One of the nicest snows of the season came on Saturday December 15th with 4 to 5 inches locally. It sneaked up on us with the final track not revealing itself until the late evening model runs on Thursday. The storm track ended up several hundred miles northwest of originally forecast. In face this storm showed us something we saw all winter long, the northwest trend.

The northwest trend caused much frustration with forecasters and snow lovers alike. About the only thing you can say for sure about the northwest trend is it gave an area of Wisconsin including Madison and Milwaukee more than 100 inches of snow.

We busted on numerous snows including the New Years Day snow and the infamous February 1st bust which was most embarrassing and frustrating to everyone. Everyone had predicted a huge storm which should have crippled the entire region. There had been no northwestern trend with the forecast models and many believed the trend was broken.

Not! The storms low pressure tracked a good 100 to 150 miles northwest. That combined with a dryslot which hovered over Howard County made our predictions of 8-12 inches bust horribly. Just 1 to 2 inches ultimately fell before the storm ended.

A surprise clipper system dropped 4 to 5 inches on the 20th. In reality it should not have been a surprise but confidence levels were pretty low with the forecast models I think most people discounted the system.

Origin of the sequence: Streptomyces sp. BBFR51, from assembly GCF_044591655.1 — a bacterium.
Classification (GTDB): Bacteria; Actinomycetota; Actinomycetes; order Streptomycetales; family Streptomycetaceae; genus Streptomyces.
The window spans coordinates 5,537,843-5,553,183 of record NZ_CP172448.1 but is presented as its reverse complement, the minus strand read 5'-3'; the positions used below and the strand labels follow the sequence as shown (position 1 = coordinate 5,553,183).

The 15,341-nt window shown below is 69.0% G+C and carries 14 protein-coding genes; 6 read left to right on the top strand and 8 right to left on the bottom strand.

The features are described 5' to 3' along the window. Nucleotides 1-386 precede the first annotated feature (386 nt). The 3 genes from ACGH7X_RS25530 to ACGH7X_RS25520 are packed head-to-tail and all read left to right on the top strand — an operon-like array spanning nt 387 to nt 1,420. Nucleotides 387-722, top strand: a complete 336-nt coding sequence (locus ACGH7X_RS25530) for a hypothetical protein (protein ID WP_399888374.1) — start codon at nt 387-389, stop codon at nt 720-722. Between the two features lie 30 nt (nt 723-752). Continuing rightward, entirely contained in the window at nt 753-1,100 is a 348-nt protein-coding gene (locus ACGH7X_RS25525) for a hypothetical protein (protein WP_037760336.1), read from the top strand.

There were a few rounds of severe weather thrown in besides the snow to keep everything interesting.

In the end, I busted on the number of snow days Howard County area schools predicting 6 and receiving only 3. However there were two storms which if they didn't hit on a weekend or break would have made my prediction perfect.

So with that said, let's get on with the forecast...

Official Winter Outlook for Howard County, Indiana

Most forecasts consulted speak of a “bookend winter” where we have cold followed by warmth finished by cold again.

Spring will get a late start with cooler than average temperature hanging on through March and April.

Temperature Averages and Forecast (for Kokomo)

December:
Max: 35.8
Min: 21.8
Mean: 28.5

Forecast : Below Average

January:
Max: 30.5
Min: 15
Mean: 22.8

Forecast : Average to Above Average

February:
Max: 35.5
Min: 18.8
Mean: 27

Forecast : Below Average

While there will be a warming in January possibly lasting into the first of February, that doesn't mean we cannot see snow during the warm. Also I believe we will get the snow going possibly as early as Thanksgiving.

Snowfall Averages and Forecast (for Kokomo)

November thru March: 43.10 inches

Forecast: Above Average 50 to 60 inches

Summary: Look for a cold start and finish to winter with a late spring with several weeks of a warm pattern in the middle. There will be several significant snows with December and February looking like the snowiest months.

Neither overall snowfall or overall temperatures will be record breaking.

Something to consider is the early November warmth of last week. We had 6 days of 70 degree temperatures. While no daily record was set, there have been just a few years which had such a warm start to November. They include the notable winters of 71-72, 77-78, and 78-79.

>>>Snow Day Prediction (for Howard County Area Schools): 4 snow days by March 15, 2009.

Credits/Reference:

John Ruggiano
NOAA Climate Prediction Center
Allen Hoffman
Wes, Chuck, HM, Brandon, and many more.

2 comments:

krut said...

Woo Hoo! I've been waiting for this!